Plus, another 22% of voters aged 55 and up say they plan to vote early, meaning that by Election Day, over a third of voters in this older age group may already have cast their ballots."

The last two statements are very good news for McCain and bad news for Obama. This is because it demonstrates that enthusiasm to actually vote by republicans is equal to enthusiasm to vote by democrats.

This runs directly against claims made in polling up to now, demonstrating that participation in polls is not directly related to voting this year. Second, the higher participation by senior voters and weaker participation by younger voters is directly in line with historical norms, again running against the poll expectations that this year would see a wave of young people voting but seniors staying at home.

Gallup's own data proves this is not happening as they predicted, and the polls are therefore invalid in those respects, in addition to obvious flaws in the party weighting. The reasonable expectation from these facts, would be for Gallup to back down and correct its weighting to match the observed behavior. As of yet, Gallup has not taken that step.

They did, I note, tacitly admit that the "expanded voter" model they introduced this year is invalid, but now they are running no less than three models of polling, which makes me wonder if they are going to wait to see which one comes out the closest (or the least embarrassing) and call that one their 'official' call - when a major polling group throws out three guesses instead of just one judgment, you can be sure they have lost confidence in their system.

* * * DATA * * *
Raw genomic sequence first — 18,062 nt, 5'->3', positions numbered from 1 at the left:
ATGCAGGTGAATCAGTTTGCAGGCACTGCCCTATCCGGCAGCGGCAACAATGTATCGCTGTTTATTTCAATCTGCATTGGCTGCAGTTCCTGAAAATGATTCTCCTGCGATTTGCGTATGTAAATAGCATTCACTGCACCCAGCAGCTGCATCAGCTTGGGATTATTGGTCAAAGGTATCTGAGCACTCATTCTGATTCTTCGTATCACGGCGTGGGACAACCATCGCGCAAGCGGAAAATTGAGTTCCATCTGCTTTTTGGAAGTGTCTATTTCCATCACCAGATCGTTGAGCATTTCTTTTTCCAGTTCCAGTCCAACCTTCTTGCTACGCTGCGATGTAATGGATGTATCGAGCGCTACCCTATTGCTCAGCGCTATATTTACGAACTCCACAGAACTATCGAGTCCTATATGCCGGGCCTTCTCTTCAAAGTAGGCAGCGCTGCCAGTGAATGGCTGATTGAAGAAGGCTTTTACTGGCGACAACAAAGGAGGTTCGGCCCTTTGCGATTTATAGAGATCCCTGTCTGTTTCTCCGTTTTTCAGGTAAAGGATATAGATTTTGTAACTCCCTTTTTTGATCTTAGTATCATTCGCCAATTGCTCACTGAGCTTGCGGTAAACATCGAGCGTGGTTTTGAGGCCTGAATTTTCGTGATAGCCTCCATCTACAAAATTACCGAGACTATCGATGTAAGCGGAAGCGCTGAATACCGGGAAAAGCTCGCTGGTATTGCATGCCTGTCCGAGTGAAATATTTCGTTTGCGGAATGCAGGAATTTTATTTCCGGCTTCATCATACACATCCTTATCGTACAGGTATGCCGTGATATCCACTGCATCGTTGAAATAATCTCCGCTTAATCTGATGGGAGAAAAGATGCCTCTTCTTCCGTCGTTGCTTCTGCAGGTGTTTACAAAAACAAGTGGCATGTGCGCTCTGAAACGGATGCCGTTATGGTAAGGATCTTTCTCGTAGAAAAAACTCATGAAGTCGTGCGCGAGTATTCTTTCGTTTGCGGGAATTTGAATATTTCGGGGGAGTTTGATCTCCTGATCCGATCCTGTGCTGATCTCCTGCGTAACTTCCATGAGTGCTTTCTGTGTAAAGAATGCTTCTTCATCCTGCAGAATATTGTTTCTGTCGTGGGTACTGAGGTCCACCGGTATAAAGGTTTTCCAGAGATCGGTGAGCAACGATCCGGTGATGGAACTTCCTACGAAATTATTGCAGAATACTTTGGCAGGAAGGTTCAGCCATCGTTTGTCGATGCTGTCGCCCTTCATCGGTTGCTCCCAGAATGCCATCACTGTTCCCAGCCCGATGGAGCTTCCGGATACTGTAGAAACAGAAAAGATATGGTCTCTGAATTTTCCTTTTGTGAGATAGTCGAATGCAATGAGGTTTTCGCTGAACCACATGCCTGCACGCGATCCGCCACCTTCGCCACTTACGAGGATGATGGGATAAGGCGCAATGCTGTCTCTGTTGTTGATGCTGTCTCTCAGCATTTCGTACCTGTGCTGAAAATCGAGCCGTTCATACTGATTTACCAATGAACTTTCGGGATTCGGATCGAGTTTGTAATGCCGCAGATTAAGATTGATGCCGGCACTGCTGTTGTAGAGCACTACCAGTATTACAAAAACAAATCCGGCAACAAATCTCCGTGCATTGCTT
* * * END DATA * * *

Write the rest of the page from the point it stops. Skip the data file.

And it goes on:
Comments (8)
I think that, with this bei... (Below threshold)
I think that, with this being the last full week of campaigning before the election, that we are going to see the polls begin to tighten, as all of these polls who have been in the tank for Obama begin to become concerned about their own validity and future influence, start to show actual results, rather than skewing the data as they have been doing. In fact, I would not be surprised if a "major" poll did not get released later this week that shows McCain actually leading. The object lesson of all this should be to never trust the polling data, and to never let polling data influence your decision to vote.

I think that the base of both parties are going to turn out heavily. We know that dem registration is way up and so the question is how many of the new registrants turn out to vote. If it's heavy, that's bad for McCain.

Here in Iowa Obama's ground organization is incredibly strong as I think it is around the country. I read some quotes from repubs in Florida about how strong his organization is there. Another bad sign for McCain.